Paying for water in San Diego
Posted by George J Janczyn on January 22, 2011
The San Diego Public Utilities Department (PUD), faced with an increase in the price it must pay for imported water, proposes to pass along the price increase to consumers. Unless the City Council rejects the proposal at a public hearing on Monday January 24, the price increase will take effect March 1. The PUD has indicated that the increase is to cover only the cost of the water it must buy, not to fund other departmental expenses.
The San Diego County Taxpayers Association (SDCTA) has released a statement opposing the increase. As rationale, the Association cites a long history of rate increases (as if that has any bearing on the current issue) and echoes arguments made by Councilmember Carl DeMaio that PUD hasn’t addressed management problems that were previously criticized. They say the department should instead dip into reserves or use Capital Improvement funds to cover the cost.
The underlying theme is, therefore, that because of PUD’s perceived management faults, it should be punished by forcing the department to absorb the increased cost of water rather than making consumers pay for it.
Pretty weak. There are appropriate venues for challenging management practices. This isn’t one of them. And reserves should be used for temporary emergencies, not for ongoing expenses.
Amazingly, SDCTA introduces this gem of a thought at the beginning of their document:
“While the cost of water will undoubtedly increase until the San Diego region has a local, sustainable, and reliable water supply, more emphasis must be placed on local water agencies to reduce costs to minimize the impacts on ratepayers.”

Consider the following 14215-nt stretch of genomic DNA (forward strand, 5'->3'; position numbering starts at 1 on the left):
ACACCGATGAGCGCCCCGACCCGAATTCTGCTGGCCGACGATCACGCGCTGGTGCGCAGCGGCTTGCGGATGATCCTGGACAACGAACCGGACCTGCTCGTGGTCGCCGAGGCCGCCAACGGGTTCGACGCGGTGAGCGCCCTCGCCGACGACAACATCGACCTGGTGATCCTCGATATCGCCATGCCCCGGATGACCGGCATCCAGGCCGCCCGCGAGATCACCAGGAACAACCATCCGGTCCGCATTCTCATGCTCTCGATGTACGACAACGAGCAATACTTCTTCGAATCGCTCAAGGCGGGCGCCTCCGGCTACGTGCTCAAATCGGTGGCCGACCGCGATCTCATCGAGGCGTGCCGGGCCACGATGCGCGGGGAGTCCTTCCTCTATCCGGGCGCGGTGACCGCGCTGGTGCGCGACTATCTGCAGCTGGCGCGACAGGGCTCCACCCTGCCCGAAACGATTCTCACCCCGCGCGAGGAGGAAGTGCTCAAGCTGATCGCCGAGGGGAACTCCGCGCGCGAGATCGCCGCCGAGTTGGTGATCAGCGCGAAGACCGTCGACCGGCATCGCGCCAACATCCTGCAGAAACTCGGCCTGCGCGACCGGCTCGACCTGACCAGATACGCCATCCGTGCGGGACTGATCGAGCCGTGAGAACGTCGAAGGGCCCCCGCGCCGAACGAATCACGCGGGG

The price will go up UNTIL we have more local, sustainable, and reliable water? Someone was out to lunch when that statement was printed.
We’re not trying to develop more local supplies because it’s cheaper, but because we’re trying to safeguard against a catastrophic cutoff of our supply of imported water. San Diego imports water because it doesn’t have enough of its own. Development of local supplies is more expensive than importing water. Just look at desalination or indirect potable reuse or squeezing out a little more groundwater. Cheaper? Not quite.
Criticism of PUD management and financial practices should be addressed through appropriate channels. Using past disagreements about management as an excuse to force the PUD to absorb the higher price of wholesale water in this case can only disrupt department operations and finances.
[January 28 postscript]
I don’t think I differ that much philosophically with the Taxpayers Association; my disagreement is more with inflaming public opinion on the pass-through increase as a political tactic in getting those other long-standing issues addressed.
I rather agree with Peter Gleick who wrote: “Psychologically and socially, it is hard for millions of people who love this region to admit that it is fundamentally dry and that the rules for building, living, and working there must be different from those in the wet regions where most of them were born and raised.” (http://www.pnas.org/content/107/50/21300.full)
Unfortunately, too many San Diegans still believe they should get Wal-Mart prices to water their lawns, and the publicity surrounding this latest controversy probably reinforces that mindset.
As for local vs. imported costs, I think that the cost of water must realistically be expected to rise regardless of source. I don’t think people should consider cost savings to be the reason for more development of local sources. The main reason is better protection against reduced access to imported supplies. Supply reductions is an ongoing problem likely to increase in severity with Colorado River and State Water Project water even without a catastrophic cutoff due to disaster.